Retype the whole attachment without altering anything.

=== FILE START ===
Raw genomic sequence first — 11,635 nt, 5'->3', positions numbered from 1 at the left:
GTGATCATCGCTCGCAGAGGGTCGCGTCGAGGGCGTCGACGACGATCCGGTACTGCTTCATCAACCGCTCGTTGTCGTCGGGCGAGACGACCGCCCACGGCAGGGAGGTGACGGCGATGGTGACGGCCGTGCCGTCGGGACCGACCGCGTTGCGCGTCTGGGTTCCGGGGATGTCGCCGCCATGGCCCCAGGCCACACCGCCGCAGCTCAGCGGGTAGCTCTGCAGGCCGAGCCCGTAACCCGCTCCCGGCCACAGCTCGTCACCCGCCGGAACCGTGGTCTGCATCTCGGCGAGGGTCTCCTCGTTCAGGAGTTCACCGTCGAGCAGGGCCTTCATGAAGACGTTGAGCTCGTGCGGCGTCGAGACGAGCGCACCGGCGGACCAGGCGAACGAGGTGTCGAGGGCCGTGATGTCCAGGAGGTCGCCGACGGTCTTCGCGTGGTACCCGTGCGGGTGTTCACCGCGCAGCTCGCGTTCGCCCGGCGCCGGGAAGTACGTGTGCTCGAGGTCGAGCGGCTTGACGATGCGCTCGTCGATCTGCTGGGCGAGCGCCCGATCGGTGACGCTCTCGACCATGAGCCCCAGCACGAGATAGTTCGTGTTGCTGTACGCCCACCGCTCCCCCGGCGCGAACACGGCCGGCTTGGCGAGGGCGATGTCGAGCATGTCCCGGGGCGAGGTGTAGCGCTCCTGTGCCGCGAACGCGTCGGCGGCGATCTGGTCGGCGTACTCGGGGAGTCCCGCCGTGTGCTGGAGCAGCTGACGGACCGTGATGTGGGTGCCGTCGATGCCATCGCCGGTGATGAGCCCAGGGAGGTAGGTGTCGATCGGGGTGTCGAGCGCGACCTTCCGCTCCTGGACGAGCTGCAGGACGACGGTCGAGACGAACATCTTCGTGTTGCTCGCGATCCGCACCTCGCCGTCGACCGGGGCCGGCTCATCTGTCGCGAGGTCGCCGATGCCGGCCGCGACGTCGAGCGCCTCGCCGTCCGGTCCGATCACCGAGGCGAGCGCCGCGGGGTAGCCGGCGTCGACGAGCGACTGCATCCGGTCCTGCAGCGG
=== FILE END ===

Raw genomic sequence first — 11,635 nt, 5'->3', positions numbered from 1 at the left:
GTGATCATCGCTCGCAGAGGGTCGCGTCGAGGGCGTCGACGACGATCCGGTACTGCTTCATCAACCGCTCGTTGTCGTCGGGCGAGACGACCGCCCACGGCAGGGAGGTGACGGCGATGGTGACGGCCGTGCCGTCGGGACCGACCGCGTTGCGCGTCTGGGTTCCGGGGATGTCGCCGCCATGGCCCCAGGCCACACCGCCGCAGCTCAGCGGGTAGCTCTGCAGGCCGAGCCCGTAACCCGCTCCCGGCCACAGCTCGTCACCCGCCGGAACCGTGGTCTGCATCTCGGCGAGGGTCTCCTCGTTCAGGAGTTCACCGTCGAGCAGGGCCTTCATGAAGACGTTGAGCTCGTGCGGCGTCGAGACGAGCGCACCGGCGGACCAGGCGAACGAGGTGTCGAGGGCCGTGATGTCCAGGAGGTCGCCGACGGTCTTCGCGTGGTACCCGTGCGGGTGTTCACCGCGCAGCTCGCGTTCGCCCGGCGCCGGGAAGTACGTGTGCTCGAGGTCGAGCGGCTTGACGATGCGCTCGTCGATCTGCTGGGCGAGCGCCCGATCGGTGACGCTCTCGACCATGAGCCCCAGCACGAGATAGTTCGTGTTGCTGTACGCCCACCGCTCCCCCGGCGCGAACACGGCCGGCTTGGCGAGGGCGATGTCGAGCATGTCCCGGGGCGAGGTGTAGCGCTCCTGTGCCGCGAACGCGTCGGCGGCGATCTGGTCGGCGTACTCGGGGAGTCCCGCCGTGTGCTGGAGCAGCTGACGGACCGTGATGTGGGTGCCGTCGATGCCATCGCCGGTGATGAGCCCAGGGAGGTAGGTGTCGATCGGGGTGTCGAGCGCGACCTTCCGCTCCTGGACGAGCTGCAGGACGACGGTCGAGACGAACATCTTCGTGTTGCTCGCGATCCGCACCTCGCCGTCGACCGGGGCCGGCTCATCTGTCGCGAGGTCGCCGATGCCGGCCGCGACGTCGAGCGCCTCGCCGTCCGGTCCGATCACCGAGGCGAGCGCCGCGGGGTAGCCGGCGTCGACGAGCGACTGCATCCGGTCCTGCAGCGG